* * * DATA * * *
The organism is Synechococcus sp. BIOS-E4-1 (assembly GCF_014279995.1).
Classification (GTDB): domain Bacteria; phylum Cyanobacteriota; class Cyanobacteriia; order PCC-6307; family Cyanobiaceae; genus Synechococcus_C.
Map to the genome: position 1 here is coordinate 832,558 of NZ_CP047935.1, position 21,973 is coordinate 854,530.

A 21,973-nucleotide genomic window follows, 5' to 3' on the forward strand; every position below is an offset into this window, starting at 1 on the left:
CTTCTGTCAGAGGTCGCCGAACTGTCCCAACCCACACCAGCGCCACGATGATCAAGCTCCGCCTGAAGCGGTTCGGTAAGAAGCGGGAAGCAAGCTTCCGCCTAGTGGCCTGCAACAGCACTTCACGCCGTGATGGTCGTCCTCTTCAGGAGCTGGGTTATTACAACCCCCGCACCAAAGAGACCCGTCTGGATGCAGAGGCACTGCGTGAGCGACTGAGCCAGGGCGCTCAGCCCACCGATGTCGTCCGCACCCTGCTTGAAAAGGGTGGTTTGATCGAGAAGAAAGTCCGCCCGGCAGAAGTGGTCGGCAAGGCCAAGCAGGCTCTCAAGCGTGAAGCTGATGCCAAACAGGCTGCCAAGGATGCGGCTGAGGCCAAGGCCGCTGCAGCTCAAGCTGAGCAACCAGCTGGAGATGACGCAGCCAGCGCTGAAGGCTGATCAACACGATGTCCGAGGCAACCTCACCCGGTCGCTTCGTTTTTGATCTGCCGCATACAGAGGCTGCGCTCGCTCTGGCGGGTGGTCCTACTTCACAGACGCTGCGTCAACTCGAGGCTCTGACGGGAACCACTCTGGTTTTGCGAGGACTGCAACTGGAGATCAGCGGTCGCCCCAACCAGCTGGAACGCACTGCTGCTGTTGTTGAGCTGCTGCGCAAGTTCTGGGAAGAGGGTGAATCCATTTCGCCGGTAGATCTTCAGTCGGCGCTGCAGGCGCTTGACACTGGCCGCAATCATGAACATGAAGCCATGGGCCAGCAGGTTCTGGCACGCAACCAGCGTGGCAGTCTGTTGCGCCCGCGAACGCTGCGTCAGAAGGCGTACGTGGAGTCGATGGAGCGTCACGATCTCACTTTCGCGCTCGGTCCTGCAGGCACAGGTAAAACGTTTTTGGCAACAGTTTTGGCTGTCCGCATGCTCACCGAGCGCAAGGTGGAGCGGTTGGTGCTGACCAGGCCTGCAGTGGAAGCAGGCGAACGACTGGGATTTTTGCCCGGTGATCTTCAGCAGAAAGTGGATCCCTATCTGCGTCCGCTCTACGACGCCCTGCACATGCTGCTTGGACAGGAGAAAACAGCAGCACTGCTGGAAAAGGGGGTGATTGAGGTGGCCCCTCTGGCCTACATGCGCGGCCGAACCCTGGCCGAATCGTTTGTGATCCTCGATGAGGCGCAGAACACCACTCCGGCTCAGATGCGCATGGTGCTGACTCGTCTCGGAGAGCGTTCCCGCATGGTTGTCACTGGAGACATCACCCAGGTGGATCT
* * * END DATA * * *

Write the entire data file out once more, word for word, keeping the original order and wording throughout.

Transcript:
The organism is Synechococcus sp. BIOS-E4-1 (assembly GCF_014279995.1).
Classification (GTDB): domain Bacteria; phylum Cyanobacteriota; class Cyanobacteriia; order PCC-6307; family Cyanobiaceae; genus Synechococcus_C.
Map to the genome: position 1 here is coordinate 832,558 of NZ_CP047935.1, position 21,973 is coordinate 854,530.

A 21,973-nucleotide genomic window follows, 5' to 3' on the forward strand; every position below is an offset into this window, starting at 1 on the left:
CTTCTGTCAGAGGTCGCCGAACTGTCCCAACCCACACCAGCGCCACGATGATCAAGCTCCGCCTGAAGCGGTTCGGTAAGAAGCGGGAAGCAAGCTTCCGCCTAGTGGCCTGCAACAGCACTTCACGCCGTGATGGTCGTCCTCTTCAGGAGCTGGGTTATTACAACCCCCGCACCAAAGAGACCCGTCTGGATGCAGAGGCACTGCGTGAGCGACTGAGCCAGGGCGCTCAGCCCACCGATGTCGTCCGCACCCTGCTTGAAAAGGGTGGTTTGATCGAGAAGAAAGTCCGCCCGGCAGAAGTGGTCGGCAAGGCCAAGCAGGCTCTCAAGCGTGAAGCTGATGCCAAACAGGCTGCCAAGGATGCGGCTGAGGCCAAGGCCGCTGCAGCTCAAGCTGAGCAACCAGCTGGAGATGACGCAGCCAGCGCTGAAGGCTGATCAACACGATGTCCGAGGCAACCTCACCCGGTCGCTTCGTTTTTGATCTGCCGCATACAGAGGCTGCGCTCGCTCTGGCGGGTGGTCCTACTTCACAGACGCTGCGTCAACTCGAGGCTCTGACGGGAACCACTCTGGTTTTGCGAGGACTGCAACTGGAGATCAGCGGTCGCCCCAACCAGCTGGAACGCACTGCTGCTGTTGTTGAGCTGCTGCGCAAGTTCTGGGAAGAGGGTGAATCCATTTCGCCGGTAGATCTTCAGTCGGCGCTGCAGGCGCTTGACACTGGCCGCAATCATGAACATGAAGCCATGGGCCAGCAGGTTCTGGCACGCAACCAGCGTGGCAGTCTGTTGCGCCCGCGAACGCTGCGTCAGAAGGCGTACGTGGAGTCGATGGAGCGTCACGATCTCACTTTCGCGCTCGGTCCTGCAGGCACAGGTAAAACGTTTTTGGCAACAGTTTTGGCTGTCCGCATGCTCACCGAGCGCAAGGTGGAGCGGTTGGTGCTGACCAGGCCTGCAGTGGAAGCAGGCGAACGACTGGGATTTTTGCCCGGTGATCTTCAGCAGAAAGTGGATCCCTATCTGCGTCCGCTCTACGACGCCCTGCACATGCTGCTTGGACAGGAGAAAACAGCAGCACTGCTGGAAAAGGGGGTGATTGAGGTGGCCCCTCTGGCCTACATGCGCGGCCGAACCCTGGCCGAATCGTTTGTGATCCTCGATGAGGCGCAGAACACCACTCCGGCTCAGATGCGCATGGTGCTGACTCGTCTCGGAGAGCGTTCCCGCATGGTTGTCACTGGAGACATCACCCAGGTGGATCT